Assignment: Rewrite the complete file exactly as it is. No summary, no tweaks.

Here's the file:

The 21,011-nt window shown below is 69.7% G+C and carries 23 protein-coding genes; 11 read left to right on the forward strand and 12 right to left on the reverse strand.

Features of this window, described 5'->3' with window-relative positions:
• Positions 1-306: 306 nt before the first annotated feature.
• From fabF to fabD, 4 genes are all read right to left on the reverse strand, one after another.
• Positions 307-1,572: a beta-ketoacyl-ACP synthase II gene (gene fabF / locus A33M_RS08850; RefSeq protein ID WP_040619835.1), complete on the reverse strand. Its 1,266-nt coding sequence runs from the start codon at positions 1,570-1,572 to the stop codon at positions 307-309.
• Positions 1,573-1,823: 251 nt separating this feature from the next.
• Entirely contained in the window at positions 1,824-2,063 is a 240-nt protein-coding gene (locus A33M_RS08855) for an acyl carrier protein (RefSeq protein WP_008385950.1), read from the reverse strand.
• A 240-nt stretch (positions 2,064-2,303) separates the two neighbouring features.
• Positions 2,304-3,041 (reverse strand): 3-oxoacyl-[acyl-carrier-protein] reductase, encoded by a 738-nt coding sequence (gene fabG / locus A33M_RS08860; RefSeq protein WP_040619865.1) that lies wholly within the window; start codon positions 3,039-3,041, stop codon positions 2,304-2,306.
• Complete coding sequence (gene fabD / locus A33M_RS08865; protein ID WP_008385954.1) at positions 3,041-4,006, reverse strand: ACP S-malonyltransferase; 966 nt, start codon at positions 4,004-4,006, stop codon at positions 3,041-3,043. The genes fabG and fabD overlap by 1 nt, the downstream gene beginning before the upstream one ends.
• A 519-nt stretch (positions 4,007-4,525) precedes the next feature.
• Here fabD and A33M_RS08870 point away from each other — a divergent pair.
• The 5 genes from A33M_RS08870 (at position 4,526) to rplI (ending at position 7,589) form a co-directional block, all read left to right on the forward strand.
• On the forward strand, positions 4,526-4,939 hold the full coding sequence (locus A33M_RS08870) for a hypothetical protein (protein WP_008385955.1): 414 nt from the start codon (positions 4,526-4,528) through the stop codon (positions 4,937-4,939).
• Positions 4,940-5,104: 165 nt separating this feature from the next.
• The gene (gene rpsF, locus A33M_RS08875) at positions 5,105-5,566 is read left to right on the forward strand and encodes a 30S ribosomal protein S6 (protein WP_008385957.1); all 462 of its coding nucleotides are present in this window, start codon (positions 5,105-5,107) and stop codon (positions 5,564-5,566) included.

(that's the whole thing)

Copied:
The 21,011-nt window shown below is 69.7% G+C and carries 23 protein-coding genes; 11 read left to right on the forward strand and 12 right to left on the reverse strand.

Features of this window, described 5'->3' with window-relative positions:
• Positions 1-306: 306 nt before the first annotated feature.
• From fabF to fabD, 4 genes are all read right to left on the reverse strand, one after another.
• Positions 307-1,572: a beta-ketoacyl-ACP synthase II gene (gene fabF / locus A33M_RS08850; RefSeq protein ID WP_040619835.1), complete on the reverse strand. Its 1,266-nt coding sequence runs from the start codon at positions 1,570-1,572 to the stop codon at positions 307-309.
• Positions 1,573-1,823: 251 nt separating this feature from the next.
• Entirely contained in the window at positions 1,824-2,063 is a 240-nt protein-coding gene (locus A33M_RS08855) for an acyl carrier protein (RefSeq protein WP_008385950.1), read from the reverse strand.
• A 240-nt stretch (positions 2,064-2,303) separates the two neighbouring features.
• Positions 2,304-3,041 (reverse strand): 3-oxoacyl-[acyl-carrier-protein] reductase, encoded by a 738-nt coding sequence (gene fabG / locus A33M_RS08860; RefSeq protein WP_040619865.1) that lies wholly within the window; start codon positions 3,039-3,041, stop codon positions 2,304-2,306.
• Complete coding sequence (gene fabD / locus A33M_RS08865; protein ID WP_008385954.1) at positions 3,041-4,006, reverse strand: ACP S-malonyltransferase; 966 nt, start codon at positions 4,004-4,006, stop codon at positions 3,041-3,043. The genes fabG and fabD overlap by 1 nt, the downstream gene beginning before the upstream one ends.
• A 519-nt stretch (positions 4,007-4,525) precedes the next feature.
• Here fabD and A33M_RS08870 point away from each other — a divergent pair.
• The 5 genes from A33M_RS08870 (at position 4,526) to rplI (ending at position 7,589) form a co-directional block, all read left to right on the forward strand.
• On the forward strand, positions 4,526-4,939 hold the full coding sequence (locus A33M_RS08870) for a hypothetical protein (protein WP_008385955.1): 414 nt from the start codon (positions 4,526-4,528) through the stop codon (positions 4,937-4,939).
• Positions 4,940-5,104: 165 nt separating this feature from the next.
• The gene (gene rpsF, locus A33M_RS08875) at positions 5,105-5,566 is read left to right on the forward strand and encodes a 30S ribosomal protein S6 (protein WP_008385957.1); all 462 of its coding nucleotides are present in this window, start codon (positions 5,105-5,107) and stop codon (positions 5,564-5,566) included.